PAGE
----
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March 28, 2009

Saturday, March 28, 2009


If you didn't have a chance yet to listen to the interview with Pamela Enders, Ph.D. coach and psychologist at Harvard Medical School, you've just got to find the time. It's an audio interview that I sent out to you on Thursday, March 19th. Lots of tips and strategies for living up to our potential by calming our anxious inner voice. Very useful for performing in any situation - musical or otherwise.

Before I go any further with this week's lesson, I want to tell you about a program that I have been listening to in the car for the past week. A student (thanks Susan!) gave me a set of 8 CD's all about the history of jazz. It is from the company called The Teaching Company and I have included a link here. The teacher is from the Peabody Conservatory at Johns Hopkins University and is an amazing pianist and great storyteller. You will learn so much about the ragime, swing, blues, Dixie, while you are stuck in traffic. Really entertaining and the entire program is marked down from $54.95 to $19.95 plus shipping. That's for 8 CD's!! Here's the link (I am not a salesman or affiliate for their program, by the way. I just highly recommend it).

The Teaching Company

Stories for Performing

Today, I want to talk to you about story-telling in performance (of any kind really). I was fortunate last week to go to two concerts. One was a classical chamber recital of french songs from the Romantic era (voice, flute, cello, and piano). The other was a folk singer/songwriter duo with guitar, banjo, mandolin (they were multi-talented!)and harmonica.

I truly did enjoy both concerts and as I was sitting there appreciating the shows, I realized something that I hadn't thought much about before. That is, the importance of telling stories during a show. I really wanted to get to know the performer and hear about their connection to the song on a personal level. I cared as much about their stories as the songs themselves.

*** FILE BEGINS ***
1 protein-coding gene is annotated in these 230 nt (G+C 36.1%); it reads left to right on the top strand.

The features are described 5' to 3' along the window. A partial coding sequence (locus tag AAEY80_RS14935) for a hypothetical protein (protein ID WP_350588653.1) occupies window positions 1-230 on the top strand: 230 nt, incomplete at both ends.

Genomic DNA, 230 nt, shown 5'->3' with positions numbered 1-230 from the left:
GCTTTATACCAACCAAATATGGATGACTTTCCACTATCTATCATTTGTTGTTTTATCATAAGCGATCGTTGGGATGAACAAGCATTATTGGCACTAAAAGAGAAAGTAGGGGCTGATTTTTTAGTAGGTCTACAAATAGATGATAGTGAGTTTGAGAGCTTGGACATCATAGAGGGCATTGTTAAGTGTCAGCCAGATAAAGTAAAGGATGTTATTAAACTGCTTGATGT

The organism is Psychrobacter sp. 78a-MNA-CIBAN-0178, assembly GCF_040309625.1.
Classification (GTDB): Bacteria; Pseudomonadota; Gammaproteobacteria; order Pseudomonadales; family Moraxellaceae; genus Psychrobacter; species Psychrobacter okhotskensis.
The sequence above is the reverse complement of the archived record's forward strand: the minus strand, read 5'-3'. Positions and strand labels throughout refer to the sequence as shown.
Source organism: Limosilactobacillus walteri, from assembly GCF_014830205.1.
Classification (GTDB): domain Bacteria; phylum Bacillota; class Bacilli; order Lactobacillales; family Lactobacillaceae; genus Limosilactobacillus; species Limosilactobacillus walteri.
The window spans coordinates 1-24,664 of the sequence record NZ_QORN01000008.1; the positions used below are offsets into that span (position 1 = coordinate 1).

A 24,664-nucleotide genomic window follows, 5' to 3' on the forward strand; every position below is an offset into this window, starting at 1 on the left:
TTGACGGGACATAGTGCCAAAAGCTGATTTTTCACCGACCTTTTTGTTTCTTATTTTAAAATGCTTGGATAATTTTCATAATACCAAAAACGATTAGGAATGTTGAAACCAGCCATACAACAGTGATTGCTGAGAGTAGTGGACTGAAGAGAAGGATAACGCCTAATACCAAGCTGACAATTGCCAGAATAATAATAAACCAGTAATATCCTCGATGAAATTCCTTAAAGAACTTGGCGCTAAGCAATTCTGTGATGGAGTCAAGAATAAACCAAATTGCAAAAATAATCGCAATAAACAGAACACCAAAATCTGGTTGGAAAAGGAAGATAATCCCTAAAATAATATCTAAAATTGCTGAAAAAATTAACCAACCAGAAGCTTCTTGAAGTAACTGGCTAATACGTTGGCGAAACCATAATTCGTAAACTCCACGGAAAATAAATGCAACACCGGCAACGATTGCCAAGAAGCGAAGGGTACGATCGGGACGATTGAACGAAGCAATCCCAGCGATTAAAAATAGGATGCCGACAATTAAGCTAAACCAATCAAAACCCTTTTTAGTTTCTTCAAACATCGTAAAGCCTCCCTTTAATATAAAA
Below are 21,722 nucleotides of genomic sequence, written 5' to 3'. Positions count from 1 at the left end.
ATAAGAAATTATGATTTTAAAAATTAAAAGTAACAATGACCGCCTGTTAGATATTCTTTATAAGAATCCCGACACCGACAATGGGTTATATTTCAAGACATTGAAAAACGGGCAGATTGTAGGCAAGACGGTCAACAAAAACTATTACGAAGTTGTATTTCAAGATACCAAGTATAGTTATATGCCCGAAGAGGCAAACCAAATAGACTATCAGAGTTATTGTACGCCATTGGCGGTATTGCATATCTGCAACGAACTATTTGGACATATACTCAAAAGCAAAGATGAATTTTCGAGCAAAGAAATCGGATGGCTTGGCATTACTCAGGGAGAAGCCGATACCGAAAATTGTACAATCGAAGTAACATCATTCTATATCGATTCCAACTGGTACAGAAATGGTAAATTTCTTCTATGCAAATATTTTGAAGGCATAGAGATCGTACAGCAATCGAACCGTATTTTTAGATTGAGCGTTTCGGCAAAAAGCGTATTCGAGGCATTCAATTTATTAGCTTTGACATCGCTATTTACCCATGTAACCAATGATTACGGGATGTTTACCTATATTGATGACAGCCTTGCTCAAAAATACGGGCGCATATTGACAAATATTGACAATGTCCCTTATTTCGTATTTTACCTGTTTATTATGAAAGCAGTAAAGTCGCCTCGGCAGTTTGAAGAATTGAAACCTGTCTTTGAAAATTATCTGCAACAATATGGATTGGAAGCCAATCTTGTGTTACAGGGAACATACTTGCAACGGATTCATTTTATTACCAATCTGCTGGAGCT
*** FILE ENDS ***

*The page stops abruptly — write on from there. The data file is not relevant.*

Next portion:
Well, with my a cappella jazz singing group, The Wicked Pitches, we have been told before that we need to work on our performances from an entertaining perspective and not just work on making pretty sounds or singing interesting arrangements. We've never really paid much attention to this feedback but now a lightbulb has gone off.

The show/concert is not only about the music, it is about the connection to people and touching their hearts. This is not done through the music alone but through our reaching out personally with our stories and thoughts.

So tell a story the next time you are making a presentation, add a touch of humor, and you'll have people eating out of the palm of your hand!

It's time to teach the Playing by Ear class!

Be well and I'll talk with you next week. Lots of classes coming up at Assabet Valley Regional Technical School in April. Check out the website!


P.S. If you live near Boston and need to jump-start your piano playing (did you take Instant Piano class but never quite got around to playing yet?!). For $80, you can have the Private Lesson Special. It includes a private 1 and 1/2 hour lesson AND a fake book/CD of your choosing.

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